Abstract: Using techniques recently developed by Vasy to study the limiting absorption principle on asymptotically Euclidean manifolds, we study the effect of an attractive Coulomb-like potential on the resolvent output at low energy. In contrast with the situation for Schrödinger operators with short-range potentials — as analyzed in detail by Guillarmou, Hassell, and Vasy — the spectral family of an attractive Coulomb-like Schrödinger operator fails to degenerate to the same degree as the Laplacian at zero energy. We will see how to use this observation to analyze the output of the limiting resolvent uniformly down to E=0.

# Scattering and Pointwise Decay of Some Linear and Nonlinear Wave Equations

The HADES seminar on Tuesday, December 7th, will be given by Shi-Zhuo Looi at 5 pm on Zoom.

Speaker: Shi-Zhuo Looi

Abstract: We discuss the proof of sharp pointwise decay for linear wave equations, and then scattering and sharp pointwise decay for power-type nonlinear wave equations. These results hold on a general class of asymptotically flat spacetimes, which are allowed to be either nonstationary or stationary. The main ideas for the linear problem include local energy decay and commuting vector fields, while the nonlinear problem uses r-weighted local energy decay and Strichartz estimates. For either problem, the initial data are allowed to be large and non-compactly supported.

# Introduction to Wave Front Sets Using Diffeomorphisms of the Circle

The HADES seminar on Tuesday, November 30th, will be given by Maciej Zworski at 5 pm in 740 Evans.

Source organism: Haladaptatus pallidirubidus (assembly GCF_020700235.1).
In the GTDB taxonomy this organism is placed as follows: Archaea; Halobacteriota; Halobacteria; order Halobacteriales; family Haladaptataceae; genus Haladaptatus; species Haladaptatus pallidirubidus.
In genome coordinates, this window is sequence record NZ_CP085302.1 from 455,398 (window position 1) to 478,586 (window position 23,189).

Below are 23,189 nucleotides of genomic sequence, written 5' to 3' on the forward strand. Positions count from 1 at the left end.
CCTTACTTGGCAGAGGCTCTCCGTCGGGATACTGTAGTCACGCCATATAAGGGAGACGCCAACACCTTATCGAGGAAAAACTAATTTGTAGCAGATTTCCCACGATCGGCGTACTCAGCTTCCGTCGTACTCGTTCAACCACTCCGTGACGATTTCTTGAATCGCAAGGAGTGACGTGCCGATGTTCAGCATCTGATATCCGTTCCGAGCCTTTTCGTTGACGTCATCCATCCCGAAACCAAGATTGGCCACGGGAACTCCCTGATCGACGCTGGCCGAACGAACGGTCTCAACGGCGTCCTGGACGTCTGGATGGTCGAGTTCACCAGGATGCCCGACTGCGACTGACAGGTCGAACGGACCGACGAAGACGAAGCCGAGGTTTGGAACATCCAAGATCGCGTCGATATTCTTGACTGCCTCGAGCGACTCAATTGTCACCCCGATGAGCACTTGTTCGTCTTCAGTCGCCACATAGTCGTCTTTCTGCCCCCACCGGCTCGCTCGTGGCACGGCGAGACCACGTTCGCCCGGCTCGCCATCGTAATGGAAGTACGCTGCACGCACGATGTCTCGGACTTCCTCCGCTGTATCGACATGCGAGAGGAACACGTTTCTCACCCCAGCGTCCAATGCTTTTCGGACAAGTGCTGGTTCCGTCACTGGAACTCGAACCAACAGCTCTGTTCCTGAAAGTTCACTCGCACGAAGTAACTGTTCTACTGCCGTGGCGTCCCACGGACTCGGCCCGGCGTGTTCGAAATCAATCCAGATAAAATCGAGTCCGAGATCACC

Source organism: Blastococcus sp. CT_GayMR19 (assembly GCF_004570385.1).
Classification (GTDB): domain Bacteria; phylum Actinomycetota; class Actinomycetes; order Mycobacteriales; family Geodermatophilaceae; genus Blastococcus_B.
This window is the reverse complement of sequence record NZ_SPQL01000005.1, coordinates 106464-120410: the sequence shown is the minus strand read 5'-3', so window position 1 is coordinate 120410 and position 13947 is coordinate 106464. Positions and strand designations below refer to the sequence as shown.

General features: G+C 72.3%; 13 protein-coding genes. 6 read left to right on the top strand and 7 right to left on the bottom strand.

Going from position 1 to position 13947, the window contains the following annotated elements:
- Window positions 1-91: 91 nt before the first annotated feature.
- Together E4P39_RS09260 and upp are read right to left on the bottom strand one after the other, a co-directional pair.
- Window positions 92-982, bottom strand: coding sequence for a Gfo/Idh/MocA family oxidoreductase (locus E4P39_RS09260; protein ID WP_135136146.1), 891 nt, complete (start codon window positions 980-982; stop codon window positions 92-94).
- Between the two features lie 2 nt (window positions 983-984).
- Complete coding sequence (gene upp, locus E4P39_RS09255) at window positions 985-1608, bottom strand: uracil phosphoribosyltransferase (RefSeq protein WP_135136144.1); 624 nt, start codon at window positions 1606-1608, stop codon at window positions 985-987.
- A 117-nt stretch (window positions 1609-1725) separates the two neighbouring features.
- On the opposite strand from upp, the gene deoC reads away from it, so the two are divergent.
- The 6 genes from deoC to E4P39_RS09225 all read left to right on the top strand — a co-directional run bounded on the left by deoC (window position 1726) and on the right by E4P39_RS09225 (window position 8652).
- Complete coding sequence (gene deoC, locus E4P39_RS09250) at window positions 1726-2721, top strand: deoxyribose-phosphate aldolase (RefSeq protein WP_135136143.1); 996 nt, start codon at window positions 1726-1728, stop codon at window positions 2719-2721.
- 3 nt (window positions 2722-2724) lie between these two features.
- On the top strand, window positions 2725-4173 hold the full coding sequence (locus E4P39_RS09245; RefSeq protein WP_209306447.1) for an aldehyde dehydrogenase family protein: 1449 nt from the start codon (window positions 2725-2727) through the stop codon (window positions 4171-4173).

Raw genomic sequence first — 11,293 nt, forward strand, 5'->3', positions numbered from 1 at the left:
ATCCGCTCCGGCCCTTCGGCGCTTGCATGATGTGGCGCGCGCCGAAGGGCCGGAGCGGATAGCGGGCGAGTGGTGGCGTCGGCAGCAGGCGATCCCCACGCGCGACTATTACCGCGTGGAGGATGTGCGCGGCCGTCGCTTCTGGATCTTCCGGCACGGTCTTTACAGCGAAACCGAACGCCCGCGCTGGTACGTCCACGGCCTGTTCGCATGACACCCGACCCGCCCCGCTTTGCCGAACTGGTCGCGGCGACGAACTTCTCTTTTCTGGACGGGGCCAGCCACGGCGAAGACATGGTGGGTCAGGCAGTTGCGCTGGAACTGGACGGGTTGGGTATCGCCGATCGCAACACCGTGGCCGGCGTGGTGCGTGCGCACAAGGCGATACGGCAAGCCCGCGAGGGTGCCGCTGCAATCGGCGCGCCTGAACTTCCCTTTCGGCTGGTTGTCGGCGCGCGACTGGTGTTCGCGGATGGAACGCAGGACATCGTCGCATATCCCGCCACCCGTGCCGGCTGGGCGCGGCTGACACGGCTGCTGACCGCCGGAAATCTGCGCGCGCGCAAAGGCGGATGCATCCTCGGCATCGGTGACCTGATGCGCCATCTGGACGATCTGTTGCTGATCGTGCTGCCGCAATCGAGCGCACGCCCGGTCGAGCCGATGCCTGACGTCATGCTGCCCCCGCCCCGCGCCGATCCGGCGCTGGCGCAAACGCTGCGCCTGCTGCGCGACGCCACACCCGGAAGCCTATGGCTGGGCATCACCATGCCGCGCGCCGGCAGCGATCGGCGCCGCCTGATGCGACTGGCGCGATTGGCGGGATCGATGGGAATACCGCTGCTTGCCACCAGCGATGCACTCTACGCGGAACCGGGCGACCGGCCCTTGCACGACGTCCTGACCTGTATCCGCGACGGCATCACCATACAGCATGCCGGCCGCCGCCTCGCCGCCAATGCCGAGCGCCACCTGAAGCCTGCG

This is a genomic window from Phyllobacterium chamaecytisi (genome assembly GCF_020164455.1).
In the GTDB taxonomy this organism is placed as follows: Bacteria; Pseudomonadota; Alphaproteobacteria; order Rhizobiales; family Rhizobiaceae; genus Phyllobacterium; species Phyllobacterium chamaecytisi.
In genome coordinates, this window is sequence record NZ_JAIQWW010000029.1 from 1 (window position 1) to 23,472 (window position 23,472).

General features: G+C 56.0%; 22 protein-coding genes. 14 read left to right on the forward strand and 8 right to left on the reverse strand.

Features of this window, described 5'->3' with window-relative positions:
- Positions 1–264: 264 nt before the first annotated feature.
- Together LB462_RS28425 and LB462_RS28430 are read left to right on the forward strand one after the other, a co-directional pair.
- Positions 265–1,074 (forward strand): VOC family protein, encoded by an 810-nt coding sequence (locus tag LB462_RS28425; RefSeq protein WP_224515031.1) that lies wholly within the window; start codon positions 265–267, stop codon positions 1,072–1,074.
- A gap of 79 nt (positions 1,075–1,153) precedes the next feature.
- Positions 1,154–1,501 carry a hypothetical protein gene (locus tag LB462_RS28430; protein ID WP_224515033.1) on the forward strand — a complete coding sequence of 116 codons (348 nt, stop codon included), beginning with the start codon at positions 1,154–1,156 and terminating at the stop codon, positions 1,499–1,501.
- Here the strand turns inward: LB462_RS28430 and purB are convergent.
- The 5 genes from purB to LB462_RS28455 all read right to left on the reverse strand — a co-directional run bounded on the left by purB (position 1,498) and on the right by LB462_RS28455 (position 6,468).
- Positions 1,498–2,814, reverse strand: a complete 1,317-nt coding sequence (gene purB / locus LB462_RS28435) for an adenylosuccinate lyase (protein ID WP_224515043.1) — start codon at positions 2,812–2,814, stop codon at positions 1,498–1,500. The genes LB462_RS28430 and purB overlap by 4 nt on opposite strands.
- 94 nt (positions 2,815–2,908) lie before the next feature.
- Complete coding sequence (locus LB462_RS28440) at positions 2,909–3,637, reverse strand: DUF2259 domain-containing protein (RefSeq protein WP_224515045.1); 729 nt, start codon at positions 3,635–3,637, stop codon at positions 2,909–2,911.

Speaker: Maciej Zworski

Abstract: With motivation coming from mathematical study of internal waves (which for the sake of time will make an appearance as movies only) I will discuss wave front set properties of distributions invariant under circle diffeomorphisms. The concept of the wave front set will be explained in the simplest 1D setting and various other things will be presented, including the proof of the easiest case of Sternberg’s linearization theorem. Part of a project with S Dyatlov and J Wang.

# Decoupling for some convex sequences in $\mathbb R$

The HADES seminar on Tuesday, November 23rd, will be given by Yuqiu Fu at 5 pm on Zoom.

Speaker: Yuqiu Fu (MIT)

Abstract: If the Fourier transform of a function $f:\mathbb R \rightarrow \mathbb C$ is supported in a neighborhood of an arithmetic progression, then $|f|$ is morally constant on translates of a neighborhood of a dual arithmetic progression.
We will discuss how this “locally constant property” allows us to prove sharp decoupling inequalities for functions on $\mathbb R$ with Fourier support near certain convex/concave sequence, where we cover segments of the sequence by neighborhoods of arithmetic progressions with increasing/decreasing common difference. Examples of such sequences include $\{\frac{n^2}{N^2}\}_{n=N+1}^{N+N^{1/2}}$ and $\{\log n\}_{n=N+1}^{N+N^{1/2}}.$
The sequence $\{\log n\}_{n=N+1}^{2N}$ is closely connected to Montgomery’s conjecture on Dirichlet polynomials but we see some difficulties in studying the decoupling for $\{\log n\}_{n=N+1}^{2N}.$ This is joint work with Larry Guth and Dominique Maldague.

# No pure capillary solitary waves exist in 2D

The HADES seminar on Tuesday, November 16th, will be given by Mitchell Taylor at 5 pm in 740 Evans.

Speaker: Mitchell Taylor

Abstract: We prove that the 2D finite depth capillary water wave equations admit no solitary wave solutions. This closes the existence/non-existence problem for solitary water waves in 2D, under the classical assumptions of incompressibility and irrotationality, and with the physical parameters being gravity, surface tension and the fluid depth. Joint work with Mihaela Ifrim, Ben Pineau, and Daniel Tataru.

# Modified Scattering in One Dimensional Dispersive Flows

The HADES seminar on Tuesday, November 9th, will be given by Daniel Tataru at 5 pm in 740 Evans.

Speaker: Daniel Tataru

Abstract: For a nonlinear flow, scattering is the property that global in time solutions behave like solutions to the corresponding linear flow. In this talk, we will examine this property for generic one dimensional dispersive flows.